“It is killing all the jobs of the legal taxis who work legally and pay their taxes and so on – while the others have a complete other way of working, don’t pay their taxes and can offer less expensive services,” said a taxi driver in Brussels said, according to euronews.

Uber claims to comply with all tax laws.

“We’re totally legal, like totally legal, and the government is telling us to shut down. And you can either do what they say or you can fight for what you believe,” Uber C.E.O. Travis Kalanick told Vanity Fair last year.

The City of Brussels banned Uber from operating within the city last year, but last week Brussels Transport Minister Pascal Smet announced plans to legalize the driving service in 2016.

Uber operates freely in many European cities, but Brussels is not the first city which banned the company: Madrid, Spain has prohibited Uber within the city, and the service is highly regulated in Paris, France. Protests against the company’s expansion occurred all across Europe last summer, but Uber now thrives in more than 40 cities across the continent.

Hillary, What Are You Doing?

Hillary is reportedly launching her presidential campaign next month, and she’s already creating obstacles before she hits the ground running. The latest controversy surrounding the former Secretary of State was her use of a personal email account to conduct affairs of state, which appears to be a breach of the Federal Records Act. Then again, as Katie reported earlier this morning, the use of one’s personal email account for official business isn’t entirely alien to this administration:

This isn't the first time the Obama administration has been caught evading federal records laws by using personal email, which ultimately allows officials to escape scrutiny under the Freedom of Information Act and Congressional investigation. During Operation Fast and Furious, former Assistant Attorney General Lanny Breuer got caught forwarding and editing official information about the scandal to his personal email account. Former Department of Homeland Security Secretary Janet Napolitano claimed she didn't have an email account. IRS officials caught up in the targeting of conservatives, including Lois Lerner, used a personal email account to conduct official government business. Former DOJ Civil Rights attorney and current Labor Secretary Tom Perez used his personal email account during his time at DOJ for official business. Just yesterday, a federal judge ruled the EPA lied about transparency in response to FOIA requests, and in the past, EPA officials have been caught violating federal records laws by using personal email to conduct government business.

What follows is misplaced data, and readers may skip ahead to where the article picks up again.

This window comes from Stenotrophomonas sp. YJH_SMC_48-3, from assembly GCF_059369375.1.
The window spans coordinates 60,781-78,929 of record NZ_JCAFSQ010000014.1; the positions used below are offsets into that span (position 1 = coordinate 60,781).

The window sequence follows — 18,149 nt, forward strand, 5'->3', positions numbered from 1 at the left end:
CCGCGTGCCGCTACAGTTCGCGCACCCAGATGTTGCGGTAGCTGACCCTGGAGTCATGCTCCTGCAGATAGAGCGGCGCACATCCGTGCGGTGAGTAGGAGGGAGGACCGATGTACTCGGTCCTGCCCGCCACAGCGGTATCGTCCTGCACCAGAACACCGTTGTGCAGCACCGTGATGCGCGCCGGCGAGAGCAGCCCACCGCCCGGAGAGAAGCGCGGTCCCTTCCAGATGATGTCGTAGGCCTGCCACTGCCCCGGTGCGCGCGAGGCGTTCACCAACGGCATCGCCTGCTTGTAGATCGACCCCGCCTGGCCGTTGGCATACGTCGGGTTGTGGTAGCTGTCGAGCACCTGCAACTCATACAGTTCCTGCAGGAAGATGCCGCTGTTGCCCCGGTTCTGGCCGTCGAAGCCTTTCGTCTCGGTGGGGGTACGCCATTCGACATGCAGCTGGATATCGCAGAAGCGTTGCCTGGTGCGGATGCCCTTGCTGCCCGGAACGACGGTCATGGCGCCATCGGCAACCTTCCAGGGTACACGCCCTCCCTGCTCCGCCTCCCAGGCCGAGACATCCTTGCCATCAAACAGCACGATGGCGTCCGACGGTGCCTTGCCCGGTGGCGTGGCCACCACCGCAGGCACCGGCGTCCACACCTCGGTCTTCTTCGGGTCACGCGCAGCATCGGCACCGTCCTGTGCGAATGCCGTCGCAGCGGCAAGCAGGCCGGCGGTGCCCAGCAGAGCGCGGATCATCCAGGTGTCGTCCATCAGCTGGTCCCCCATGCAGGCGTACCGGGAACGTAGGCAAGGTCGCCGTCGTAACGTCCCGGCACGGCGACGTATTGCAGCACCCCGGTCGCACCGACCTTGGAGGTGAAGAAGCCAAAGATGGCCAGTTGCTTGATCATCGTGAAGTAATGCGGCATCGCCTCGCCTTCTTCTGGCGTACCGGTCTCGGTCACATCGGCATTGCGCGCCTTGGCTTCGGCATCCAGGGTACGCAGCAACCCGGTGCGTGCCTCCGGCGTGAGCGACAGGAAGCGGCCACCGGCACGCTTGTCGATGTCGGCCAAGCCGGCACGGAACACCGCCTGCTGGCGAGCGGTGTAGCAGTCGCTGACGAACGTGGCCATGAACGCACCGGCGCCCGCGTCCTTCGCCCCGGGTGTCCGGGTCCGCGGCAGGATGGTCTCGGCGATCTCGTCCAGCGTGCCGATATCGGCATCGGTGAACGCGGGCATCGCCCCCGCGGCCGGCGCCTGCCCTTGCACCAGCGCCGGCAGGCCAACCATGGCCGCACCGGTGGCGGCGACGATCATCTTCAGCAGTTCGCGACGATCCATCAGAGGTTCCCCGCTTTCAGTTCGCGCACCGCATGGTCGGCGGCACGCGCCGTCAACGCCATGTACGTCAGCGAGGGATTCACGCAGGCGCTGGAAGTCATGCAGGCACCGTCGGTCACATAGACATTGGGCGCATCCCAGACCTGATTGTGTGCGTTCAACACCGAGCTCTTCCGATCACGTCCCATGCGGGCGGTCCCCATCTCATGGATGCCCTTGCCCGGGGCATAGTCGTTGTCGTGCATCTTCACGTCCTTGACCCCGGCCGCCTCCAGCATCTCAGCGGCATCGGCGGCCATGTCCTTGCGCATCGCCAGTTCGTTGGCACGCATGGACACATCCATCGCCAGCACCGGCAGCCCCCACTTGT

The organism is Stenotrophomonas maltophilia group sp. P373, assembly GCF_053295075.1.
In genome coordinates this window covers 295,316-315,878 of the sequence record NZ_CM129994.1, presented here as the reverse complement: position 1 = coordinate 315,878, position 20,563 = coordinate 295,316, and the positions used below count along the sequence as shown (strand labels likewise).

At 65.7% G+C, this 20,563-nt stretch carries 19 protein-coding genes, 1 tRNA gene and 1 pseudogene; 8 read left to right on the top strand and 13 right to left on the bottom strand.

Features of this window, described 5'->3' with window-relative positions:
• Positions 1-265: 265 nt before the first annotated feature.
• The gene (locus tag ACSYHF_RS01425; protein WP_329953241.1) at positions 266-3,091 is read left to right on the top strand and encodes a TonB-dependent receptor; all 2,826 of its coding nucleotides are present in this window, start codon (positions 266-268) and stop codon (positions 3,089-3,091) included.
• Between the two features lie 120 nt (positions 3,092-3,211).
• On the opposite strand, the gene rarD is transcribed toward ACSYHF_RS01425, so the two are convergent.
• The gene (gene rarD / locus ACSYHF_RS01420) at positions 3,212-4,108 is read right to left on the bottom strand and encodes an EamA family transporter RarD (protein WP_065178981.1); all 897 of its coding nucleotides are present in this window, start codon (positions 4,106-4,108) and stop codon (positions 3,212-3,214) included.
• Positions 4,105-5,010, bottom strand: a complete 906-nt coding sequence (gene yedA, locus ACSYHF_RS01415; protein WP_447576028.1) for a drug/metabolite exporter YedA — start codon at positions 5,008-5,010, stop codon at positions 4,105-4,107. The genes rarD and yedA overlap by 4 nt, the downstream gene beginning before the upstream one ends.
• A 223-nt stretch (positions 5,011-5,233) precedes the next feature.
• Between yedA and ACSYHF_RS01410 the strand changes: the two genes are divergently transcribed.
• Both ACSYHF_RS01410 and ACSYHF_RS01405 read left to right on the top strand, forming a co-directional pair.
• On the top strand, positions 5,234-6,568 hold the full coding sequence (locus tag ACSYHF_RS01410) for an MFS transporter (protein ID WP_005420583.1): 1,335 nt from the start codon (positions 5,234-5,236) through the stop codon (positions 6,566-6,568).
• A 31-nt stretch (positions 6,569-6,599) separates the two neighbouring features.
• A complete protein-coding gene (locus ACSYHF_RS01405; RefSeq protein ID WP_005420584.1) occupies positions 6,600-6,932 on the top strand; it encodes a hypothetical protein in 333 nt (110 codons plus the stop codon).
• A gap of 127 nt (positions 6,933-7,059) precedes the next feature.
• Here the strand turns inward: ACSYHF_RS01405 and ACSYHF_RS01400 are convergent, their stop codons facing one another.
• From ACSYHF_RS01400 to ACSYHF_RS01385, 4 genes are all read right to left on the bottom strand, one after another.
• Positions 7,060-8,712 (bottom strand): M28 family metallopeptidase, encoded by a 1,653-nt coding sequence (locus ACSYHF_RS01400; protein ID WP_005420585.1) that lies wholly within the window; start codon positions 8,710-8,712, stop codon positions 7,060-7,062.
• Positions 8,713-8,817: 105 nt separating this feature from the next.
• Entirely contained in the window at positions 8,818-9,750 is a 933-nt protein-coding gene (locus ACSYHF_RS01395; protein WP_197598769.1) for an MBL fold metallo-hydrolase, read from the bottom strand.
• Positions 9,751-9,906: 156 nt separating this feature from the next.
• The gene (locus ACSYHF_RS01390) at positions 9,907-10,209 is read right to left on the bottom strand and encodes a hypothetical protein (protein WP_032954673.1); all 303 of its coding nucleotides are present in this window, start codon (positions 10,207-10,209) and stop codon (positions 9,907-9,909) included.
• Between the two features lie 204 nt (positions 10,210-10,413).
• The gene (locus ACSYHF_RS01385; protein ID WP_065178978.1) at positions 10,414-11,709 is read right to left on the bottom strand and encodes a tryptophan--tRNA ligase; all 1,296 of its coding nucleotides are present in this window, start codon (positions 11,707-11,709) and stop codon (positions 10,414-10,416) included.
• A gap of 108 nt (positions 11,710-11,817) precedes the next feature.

It should be noted that Rep. Trey Gowdy’s (R-SC) select committee that’s investigating Benghazi uncovered this development. Additionally, members of media, including Lawrence O’Donnell, seem stupefied, calling this story “unusual” and “a shocking breach of security” (via Mediaite):

New York Times reporter Jeremy Peters said this is definitely “unusual,” but only adds to the idea that Clinton is not very “forthcoming” and “not all business is being conducted in the open like it should be.” MSNBC senior editor Beth Fouhy also wondered, “Where were the State Department lawyers who allowed this to go forward?”

Fouhy said, “She understands rules and protocol, and for her to just willingly violate it just to preserve some semblance of privacy just really makes no sense.”

O’Donnell, meanwhile, was just baffled at how the Secretary of State could be “using a not-secure, commercial email system” the entire time. He called it a “stunning breach of security and said, “If it’s true that she never used a State Department email address, we have something that, at first read, has no conceivable rational explanation to it that is legitimate.”